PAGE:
Budget delivers 'a pittance' says Help the Aged
PUBLISHED: 13:43 13 March 2008 | UPDATED: 08:54 10 June 2010
Age Concern has slammed yesterday s budget – saying it has not delivered enough for older people. Reacting to the Chancellor of the Exchequer's budget speech in the House of Commons on Wednesday, Mervyn Kohler, spokesman for Help the Aged was scathing.
Age Concern has slammed yesterday's budget - saying it has not delivered enough for older people.
Reacting to the Chancellor of the Exchequer's budget speech in the House of Commons on Wednesday, Mervyn Kohler, spokesman for Help the Aged was scathing.
He said: "This was a Budget that simply hasn't delivered enough for older people struggling with the soaring cost of living. Fuel bills, water rates, Council Tax and even food and other basics are all increasing way beyond the pitiful rises in the basic state pension and Pension Credit. As a result, more older people will face tough choices over the course of this year when what was hoped for was genuine action on pensioner poverty.
"The Chancellor rightly spoke much about families and children, but older people themselves merited only the most cursory mention. The signal this sends speaks volumes.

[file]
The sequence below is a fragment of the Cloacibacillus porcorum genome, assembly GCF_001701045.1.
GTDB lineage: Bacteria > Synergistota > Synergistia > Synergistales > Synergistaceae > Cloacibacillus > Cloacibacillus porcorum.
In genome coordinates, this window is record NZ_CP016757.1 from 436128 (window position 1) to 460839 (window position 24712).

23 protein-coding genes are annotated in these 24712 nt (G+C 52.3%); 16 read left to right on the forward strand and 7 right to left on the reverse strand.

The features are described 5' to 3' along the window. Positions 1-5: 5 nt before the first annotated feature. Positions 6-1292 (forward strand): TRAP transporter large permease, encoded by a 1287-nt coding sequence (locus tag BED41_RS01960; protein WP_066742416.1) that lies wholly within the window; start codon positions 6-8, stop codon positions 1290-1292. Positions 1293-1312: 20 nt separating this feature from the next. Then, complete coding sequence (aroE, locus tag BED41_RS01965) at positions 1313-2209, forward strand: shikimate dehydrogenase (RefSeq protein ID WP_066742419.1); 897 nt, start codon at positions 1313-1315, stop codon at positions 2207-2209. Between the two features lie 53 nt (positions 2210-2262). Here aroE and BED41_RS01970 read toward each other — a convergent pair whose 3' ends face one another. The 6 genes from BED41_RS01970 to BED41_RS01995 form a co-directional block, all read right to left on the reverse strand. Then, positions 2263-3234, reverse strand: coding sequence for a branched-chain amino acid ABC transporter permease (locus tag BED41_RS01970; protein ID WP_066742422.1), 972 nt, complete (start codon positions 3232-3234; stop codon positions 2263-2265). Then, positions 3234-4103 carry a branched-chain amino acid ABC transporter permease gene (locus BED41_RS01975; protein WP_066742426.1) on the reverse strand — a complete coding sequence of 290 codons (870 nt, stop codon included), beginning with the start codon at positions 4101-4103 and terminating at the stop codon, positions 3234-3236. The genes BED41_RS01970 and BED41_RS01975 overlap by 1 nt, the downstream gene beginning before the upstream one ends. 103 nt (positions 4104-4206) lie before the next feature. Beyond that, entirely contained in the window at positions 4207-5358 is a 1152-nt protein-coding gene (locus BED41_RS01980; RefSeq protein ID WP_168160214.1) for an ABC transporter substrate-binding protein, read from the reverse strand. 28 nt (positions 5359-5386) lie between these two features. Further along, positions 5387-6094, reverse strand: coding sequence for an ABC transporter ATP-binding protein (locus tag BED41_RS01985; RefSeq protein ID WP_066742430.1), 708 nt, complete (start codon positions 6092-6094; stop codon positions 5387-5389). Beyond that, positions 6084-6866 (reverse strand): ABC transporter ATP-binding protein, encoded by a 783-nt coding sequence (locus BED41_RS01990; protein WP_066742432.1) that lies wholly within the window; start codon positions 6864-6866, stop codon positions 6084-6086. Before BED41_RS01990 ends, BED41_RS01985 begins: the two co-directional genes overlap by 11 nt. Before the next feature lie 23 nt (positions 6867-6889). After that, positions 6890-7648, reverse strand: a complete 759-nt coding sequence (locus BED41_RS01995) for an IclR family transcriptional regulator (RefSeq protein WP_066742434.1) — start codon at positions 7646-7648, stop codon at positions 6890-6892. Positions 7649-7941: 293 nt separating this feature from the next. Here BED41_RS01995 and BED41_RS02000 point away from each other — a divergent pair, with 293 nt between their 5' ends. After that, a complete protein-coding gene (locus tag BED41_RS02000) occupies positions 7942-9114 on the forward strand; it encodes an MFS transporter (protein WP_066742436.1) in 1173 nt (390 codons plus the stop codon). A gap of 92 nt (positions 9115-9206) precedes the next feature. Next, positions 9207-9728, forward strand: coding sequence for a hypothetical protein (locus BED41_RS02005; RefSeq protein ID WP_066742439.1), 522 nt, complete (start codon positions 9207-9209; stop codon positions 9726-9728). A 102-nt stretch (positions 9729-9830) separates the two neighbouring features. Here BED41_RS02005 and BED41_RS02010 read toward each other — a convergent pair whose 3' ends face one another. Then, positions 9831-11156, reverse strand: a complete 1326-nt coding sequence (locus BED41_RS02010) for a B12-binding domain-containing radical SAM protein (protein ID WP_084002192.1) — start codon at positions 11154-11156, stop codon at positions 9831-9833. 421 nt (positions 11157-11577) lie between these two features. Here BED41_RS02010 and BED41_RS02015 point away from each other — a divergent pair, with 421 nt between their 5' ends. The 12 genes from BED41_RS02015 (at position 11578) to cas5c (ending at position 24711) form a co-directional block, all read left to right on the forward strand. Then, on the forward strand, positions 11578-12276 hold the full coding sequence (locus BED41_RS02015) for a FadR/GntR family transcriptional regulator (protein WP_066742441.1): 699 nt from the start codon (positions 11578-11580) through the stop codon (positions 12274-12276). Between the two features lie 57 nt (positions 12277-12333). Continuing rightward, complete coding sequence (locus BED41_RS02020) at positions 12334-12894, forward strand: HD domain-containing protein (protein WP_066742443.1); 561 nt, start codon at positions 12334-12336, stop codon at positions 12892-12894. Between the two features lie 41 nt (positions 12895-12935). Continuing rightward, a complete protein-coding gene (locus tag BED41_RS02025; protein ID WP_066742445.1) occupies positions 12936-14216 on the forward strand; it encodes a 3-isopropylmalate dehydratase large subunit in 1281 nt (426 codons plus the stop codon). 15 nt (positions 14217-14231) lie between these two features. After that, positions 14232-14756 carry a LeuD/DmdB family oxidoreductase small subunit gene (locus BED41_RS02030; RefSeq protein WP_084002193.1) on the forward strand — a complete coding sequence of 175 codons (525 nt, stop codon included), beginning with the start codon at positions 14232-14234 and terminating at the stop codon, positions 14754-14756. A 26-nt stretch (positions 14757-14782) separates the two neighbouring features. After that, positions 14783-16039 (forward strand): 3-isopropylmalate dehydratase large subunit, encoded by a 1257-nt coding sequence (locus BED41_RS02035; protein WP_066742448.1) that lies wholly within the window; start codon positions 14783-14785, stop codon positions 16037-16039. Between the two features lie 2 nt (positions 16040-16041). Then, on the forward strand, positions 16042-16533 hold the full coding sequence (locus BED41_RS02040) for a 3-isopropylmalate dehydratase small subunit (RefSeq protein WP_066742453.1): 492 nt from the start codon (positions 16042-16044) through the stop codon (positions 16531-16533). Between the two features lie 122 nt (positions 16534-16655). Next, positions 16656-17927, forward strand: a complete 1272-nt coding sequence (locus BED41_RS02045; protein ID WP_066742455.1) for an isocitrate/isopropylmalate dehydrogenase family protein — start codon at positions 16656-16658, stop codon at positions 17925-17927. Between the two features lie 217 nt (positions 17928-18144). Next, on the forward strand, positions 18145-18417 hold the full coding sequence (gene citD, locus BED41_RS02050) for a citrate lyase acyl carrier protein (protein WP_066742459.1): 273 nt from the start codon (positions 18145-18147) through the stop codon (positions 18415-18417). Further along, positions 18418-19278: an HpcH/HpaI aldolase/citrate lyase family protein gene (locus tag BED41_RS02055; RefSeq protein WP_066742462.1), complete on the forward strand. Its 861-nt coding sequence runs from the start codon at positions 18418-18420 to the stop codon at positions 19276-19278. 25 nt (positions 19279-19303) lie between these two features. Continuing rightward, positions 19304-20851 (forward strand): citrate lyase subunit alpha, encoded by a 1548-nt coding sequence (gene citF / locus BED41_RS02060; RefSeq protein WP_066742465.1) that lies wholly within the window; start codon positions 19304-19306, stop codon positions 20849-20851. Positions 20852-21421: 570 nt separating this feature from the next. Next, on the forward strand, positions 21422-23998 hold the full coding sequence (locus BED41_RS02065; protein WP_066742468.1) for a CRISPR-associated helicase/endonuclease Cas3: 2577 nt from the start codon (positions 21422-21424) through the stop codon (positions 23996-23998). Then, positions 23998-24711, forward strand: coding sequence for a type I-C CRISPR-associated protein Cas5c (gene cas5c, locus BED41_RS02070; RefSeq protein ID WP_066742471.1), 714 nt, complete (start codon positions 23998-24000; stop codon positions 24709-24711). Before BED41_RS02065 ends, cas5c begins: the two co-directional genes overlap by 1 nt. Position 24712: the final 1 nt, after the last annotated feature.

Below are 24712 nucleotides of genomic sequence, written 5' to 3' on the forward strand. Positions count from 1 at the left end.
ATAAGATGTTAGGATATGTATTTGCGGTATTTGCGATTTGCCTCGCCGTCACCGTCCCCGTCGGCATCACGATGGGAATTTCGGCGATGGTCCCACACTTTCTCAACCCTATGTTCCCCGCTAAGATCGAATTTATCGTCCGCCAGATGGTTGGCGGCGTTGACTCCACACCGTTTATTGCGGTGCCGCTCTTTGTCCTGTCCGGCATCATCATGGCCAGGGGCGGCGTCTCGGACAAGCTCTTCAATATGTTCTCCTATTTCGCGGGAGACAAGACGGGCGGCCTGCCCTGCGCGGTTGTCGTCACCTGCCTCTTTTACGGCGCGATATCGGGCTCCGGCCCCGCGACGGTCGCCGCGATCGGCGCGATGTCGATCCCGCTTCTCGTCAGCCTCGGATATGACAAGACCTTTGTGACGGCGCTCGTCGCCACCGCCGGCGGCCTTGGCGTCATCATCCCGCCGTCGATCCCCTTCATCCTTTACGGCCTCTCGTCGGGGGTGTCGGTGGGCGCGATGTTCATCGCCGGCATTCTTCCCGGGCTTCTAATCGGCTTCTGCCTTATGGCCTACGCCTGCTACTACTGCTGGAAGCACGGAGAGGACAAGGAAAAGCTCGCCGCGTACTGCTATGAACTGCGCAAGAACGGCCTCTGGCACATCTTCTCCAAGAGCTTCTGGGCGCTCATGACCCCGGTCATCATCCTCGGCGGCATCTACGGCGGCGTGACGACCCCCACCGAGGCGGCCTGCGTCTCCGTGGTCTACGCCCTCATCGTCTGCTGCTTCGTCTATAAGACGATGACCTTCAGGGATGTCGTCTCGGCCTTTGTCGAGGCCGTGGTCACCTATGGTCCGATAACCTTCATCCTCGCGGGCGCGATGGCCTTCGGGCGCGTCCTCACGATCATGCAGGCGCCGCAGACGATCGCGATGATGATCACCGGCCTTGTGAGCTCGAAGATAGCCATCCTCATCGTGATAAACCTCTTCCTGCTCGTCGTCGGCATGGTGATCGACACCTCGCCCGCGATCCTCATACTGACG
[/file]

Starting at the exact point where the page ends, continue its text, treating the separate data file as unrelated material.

"It is a badge of shame that Alistair Darling has not taken more decisive action to combat the evils of fuel poverty. The one-off increase in the Winter Fuel Payment is nothing more than a sticking plaster which will fail to help pensioners over the long term. Older people need far more than gestures while energy prices spiral ever upwards.
"The announcement of a voluntary code on smart meters and more pressure on energy providers to introduce wider social tariffs is puny. This is a clear case of the Government passing the buck.
"This Budget also failed to address the issue of benefit take-up. £4.5 billion worth of entitlements for pensioners goes unclaimed each and every year and is instead used by the Chancellor on Government expenditure elsewhere. That money should be going to older people themselves. Automatic payment of benefits would help solve this problem by ensuring pensioners can make simpler claims for key benefits.
"Help the Aged calls on Ministers to deliver policy change which would deliver this and finally end the scourge of pensioner poverty, a cause which this Government appears to have left behind.
"All in all, this is a Budget which was long on warm words but which lacked the long-term solutions our pensioner population so urgently needs.
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